Family - Myristicaceae
Species - Myristica Fragrans
Nutmeg (Myristica fragrans) is native of Moluccas in East Indonesia. It has been reported that the plants have been introduced into Sri Lanka in the beginning of nineteenth century.
Nutmeg plant is a spreading evergreen tree reaches up to 15-20 m height. The leaves are alternate, dark green, pinnatinerved. Flowers are generally unisexual and dioecious. However, bisexual flowers of varying sexual composition can also be found. Occasional trees with male and female flowers are also seen in the plantations. Fruits are fleshy drupes, broadly pyriform, drooping with a circumferential longitudinal ridge. Fruit colour turns into yellow during the ripening and the pericarp splits into 2 halves exposing purplish-brown, shiny seed surrounded by a net like red aril. Indonesia, Grenada, Sri Lanka, Trinidad, China and India are the major countries producing nutmeg and mace. The world trade of these two spices is in the range of 8,000-10,000 MT.
Nutmeg tree yield two spices, nutmeg, which is the kernel of the seed and mace, which is the net-like crimson colored leathery out growth (aril) covering the shell of the seed.
Agronomic Requirements for cultivation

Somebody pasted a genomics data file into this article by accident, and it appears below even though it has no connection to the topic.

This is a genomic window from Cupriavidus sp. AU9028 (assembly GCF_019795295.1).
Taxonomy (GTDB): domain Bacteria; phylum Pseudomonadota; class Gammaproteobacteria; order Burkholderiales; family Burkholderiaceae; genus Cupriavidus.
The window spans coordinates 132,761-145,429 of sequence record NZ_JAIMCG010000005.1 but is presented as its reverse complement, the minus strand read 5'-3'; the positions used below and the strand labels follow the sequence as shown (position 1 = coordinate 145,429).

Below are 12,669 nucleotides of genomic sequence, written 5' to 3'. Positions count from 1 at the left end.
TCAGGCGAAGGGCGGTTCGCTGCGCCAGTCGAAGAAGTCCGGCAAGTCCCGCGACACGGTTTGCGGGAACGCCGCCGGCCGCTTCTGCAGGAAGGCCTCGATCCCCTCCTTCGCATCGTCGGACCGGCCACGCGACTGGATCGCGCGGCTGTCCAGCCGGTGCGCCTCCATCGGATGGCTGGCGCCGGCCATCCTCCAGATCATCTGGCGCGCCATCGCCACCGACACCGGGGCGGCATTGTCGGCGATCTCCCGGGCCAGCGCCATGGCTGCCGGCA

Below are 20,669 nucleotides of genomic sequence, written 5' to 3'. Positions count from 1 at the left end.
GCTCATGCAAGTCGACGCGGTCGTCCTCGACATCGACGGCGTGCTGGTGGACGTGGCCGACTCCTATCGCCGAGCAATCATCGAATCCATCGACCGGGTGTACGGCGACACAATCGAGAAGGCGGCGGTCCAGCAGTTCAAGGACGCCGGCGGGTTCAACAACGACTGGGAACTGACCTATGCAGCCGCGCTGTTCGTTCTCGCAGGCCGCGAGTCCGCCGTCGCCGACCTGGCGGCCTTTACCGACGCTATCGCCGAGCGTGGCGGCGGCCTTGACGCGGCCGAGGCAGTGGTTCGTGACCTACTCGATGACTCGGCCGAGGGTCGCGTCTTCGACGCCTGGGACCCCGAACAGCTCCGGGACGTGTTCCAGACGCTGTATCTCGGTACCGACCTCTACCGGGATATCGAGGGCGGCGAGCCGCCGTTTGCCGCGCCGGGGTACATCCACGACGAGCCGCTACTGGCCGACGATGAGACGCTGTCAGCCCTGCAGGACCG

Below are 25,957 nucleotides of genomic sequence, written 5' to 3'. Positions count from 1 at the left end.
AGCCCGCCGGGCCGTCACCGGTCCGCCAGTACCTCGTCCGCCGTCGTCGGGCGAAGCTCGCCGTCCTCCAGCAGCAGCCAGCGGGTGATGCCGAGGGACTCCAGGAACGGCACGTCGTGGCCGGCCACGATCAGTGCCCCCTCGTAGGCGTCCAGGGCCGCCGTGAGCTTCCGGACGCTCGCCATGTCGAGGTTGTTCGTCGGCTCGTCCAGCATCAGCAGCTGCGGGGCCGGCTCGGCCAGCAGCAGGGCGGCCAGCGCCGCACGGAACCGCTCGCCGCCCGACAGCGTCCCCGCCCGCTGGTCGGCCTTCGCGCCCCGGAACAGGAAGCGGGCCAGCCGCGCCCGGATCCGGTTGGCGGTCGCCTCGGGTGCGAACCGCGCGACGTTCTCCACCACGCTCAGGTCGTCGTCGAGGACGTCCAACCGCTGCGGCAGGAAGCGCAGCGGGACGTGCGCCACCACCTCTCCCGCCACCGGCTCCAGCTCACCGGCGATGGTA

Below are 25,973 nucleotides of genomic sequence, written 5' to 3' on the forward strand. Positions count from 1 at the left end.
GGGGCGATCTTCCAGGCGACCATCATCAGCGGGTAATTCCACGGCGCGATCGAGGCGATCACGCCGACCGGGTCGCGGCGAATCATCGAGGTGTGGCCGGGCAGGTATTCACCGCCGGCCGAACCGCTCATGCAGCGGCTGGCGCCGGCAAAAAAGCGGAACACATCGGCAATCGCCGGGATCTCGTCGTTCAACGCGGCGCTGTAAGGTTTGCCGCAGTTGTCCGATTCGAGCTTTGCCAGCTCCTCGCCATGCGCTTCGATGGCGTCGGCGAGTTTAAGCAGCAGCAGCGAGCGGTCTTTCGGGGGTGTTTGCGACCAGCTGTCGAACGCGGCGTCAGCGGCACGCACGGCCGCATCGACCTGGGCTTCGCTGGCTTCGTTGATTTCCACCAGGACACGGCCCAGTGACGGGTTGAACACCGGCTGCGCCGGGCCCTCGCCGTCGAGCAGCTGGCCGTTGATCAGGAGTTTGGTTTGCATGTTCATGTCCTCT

Deep, well drained, loam and sandy clay loam soils rich in organic matter are preferable. Soils with high water-table or liable to water logging are unsuitable.
Plant requires well distributed rainfall of 1,500-2,500 mm. In areas with a pronounced dry spell or sandy soils, the annual rainfall should be higher. The annual average temperature should be 20-30°C without much seasonal or diurnal variation. Persistent strong winds are harmful for the growth of plant. Sheltered valleys and leeward slopes are suitable for cultivate nutmeg.
Plant can be grown at elevation up to about 600m in the wet zone. Shade is essential during the first 2-3 years of growth. Thereafter full exposure to sunlight is beneficial.
In Sri Lanka there are no special varieties of nutmeg. However, as usual method of propagation is by seeds, and these seeds should be taken from selected mother trees, for high yields, large nuts and heavy mace. Seeds have to be sown as soon as possible since viability is lost in 8 to 10 days.
Field Planting and Spacing
The seedlings are field planted at the beginning of the rainy season. In Nutmeg, there are separate male and female trees but the sex of the trees can be identified only after flowering. In general, about 50% of seedlings will be males. Therefore, the initial spacing may be about 6 m x 6 m and after flowering, they may be thinned out. Male trees do not fruit but are essential for pollination, for which 1 male to 10 female trees is adequate.